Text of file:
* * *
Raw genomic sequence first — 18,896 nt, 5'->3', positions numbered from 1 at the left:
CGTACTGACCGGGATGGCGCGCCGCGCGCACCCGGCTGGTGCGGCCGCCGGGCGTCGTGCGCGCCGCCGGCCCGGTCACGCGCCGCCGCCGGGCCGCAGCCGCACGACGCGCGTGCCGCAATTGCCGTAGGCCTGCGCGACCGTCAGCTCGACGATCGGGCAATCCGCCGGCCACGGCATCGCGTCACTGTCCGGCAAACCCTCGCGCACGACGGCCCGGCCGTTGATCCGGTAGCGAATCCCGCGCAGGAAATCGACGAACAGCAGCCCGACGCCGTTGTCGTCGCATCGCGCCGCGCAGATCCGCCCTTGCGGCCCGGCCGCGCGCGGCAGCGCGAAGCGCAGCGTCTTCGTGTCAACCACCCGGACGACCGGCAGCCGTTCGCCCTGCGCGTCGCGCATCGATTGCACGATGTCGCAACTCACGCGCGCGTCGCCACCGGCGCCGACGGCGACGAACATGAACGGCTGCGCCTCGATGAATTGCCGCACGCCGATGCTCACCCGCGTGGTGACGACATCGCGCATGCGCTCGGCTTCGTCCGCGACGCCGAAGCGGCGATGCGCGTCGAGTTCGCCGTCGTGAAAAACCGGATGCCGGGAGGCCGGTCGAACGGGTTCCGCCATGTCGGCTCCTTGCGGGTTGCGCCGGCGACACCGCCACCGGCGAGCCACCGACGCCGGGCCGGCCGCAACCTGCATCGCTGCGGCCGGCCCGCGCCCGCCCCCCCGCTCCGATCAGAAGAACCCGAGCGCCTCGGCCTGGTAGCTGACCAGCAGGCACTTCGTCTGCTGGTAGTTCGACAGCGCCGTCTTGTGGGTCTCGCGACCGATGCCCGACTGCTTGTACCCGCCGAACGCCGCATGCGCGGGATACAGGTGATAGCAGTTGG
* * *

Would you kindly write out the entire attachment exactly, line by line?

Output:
Raw genomic sequence first — 18,896 nt, 5'->3', positions numbered from 1 at the left:
CGTACTGACCGGGATGGCGCGCCGCGCGCACCCGGCTGGTGCGGCCGCCGGGCGTCGTGCGCGCCGCCGGCCCGGTCACGCGCCGCCGCCGGGCCGCAGCCGCACGACGCGCGTGCCGCAATTGCCGTAGGCCTGCGCGACCGTCAGCTCGACGATCGGGCAATCCGCCGGCCACGGCATCGCGTCACTGTCCGGCAAACCCTCGCGCACGACGGCCCGGCCGTTGATCCGGTAGCGAATCCCGCGCAGGAAATCGACGAACAGCAGCCCGACGCCGTTGTCGTCGCATCGCGCCGCGCAGATCCGCCCTTGCGGCCCGGCCGCGCGCGGCAGCGCGAAGCGCAGCGTCTTCGTGTCAACCACCCGGACGACCGGCAGCCGTTCGCCCTGCGCGTCGCGCATCGATTGCACGATGTCGCAACTCACGCGCGCGTCGCCACCGGCGCCGACGGCGACGAACATGAACGGCTGCGCCTCGATGAATTGCCGCACGCCGATGCTCACCCGCGTGGTGACGACATCGCGCATGCGCTCGGCTTCGTCCGCGACGCCGAAGCGGCGATGCGCGTCGAGTTCGCCGTCGTGAAAAACCGGATGCCGGGAGGCCGGTCGAACGGGTTCCGCCATGTCGGCTCCTTGCGGGTTGCGCCGGCGACACCGCCACCGGCGAGCCACCGACGCCGGGCCGGCCGCAACCTGCATCGCTGCGGCCGGCCCGCGCCCGCCCCCCCGCTCCGATCAGAAGAACCCGAGCGCCTCGGCCTGGTAGCTGACCAGCAGGCACTTCGTCTGCTGGTAGTTCGACAGCGCCGTCTTGTGGGTCTCGCGACCGATGCCCGACTGCTTGTACCCGCCGAACGCCGCATGCGCGGGATACAGGTGATAGCAGTTGG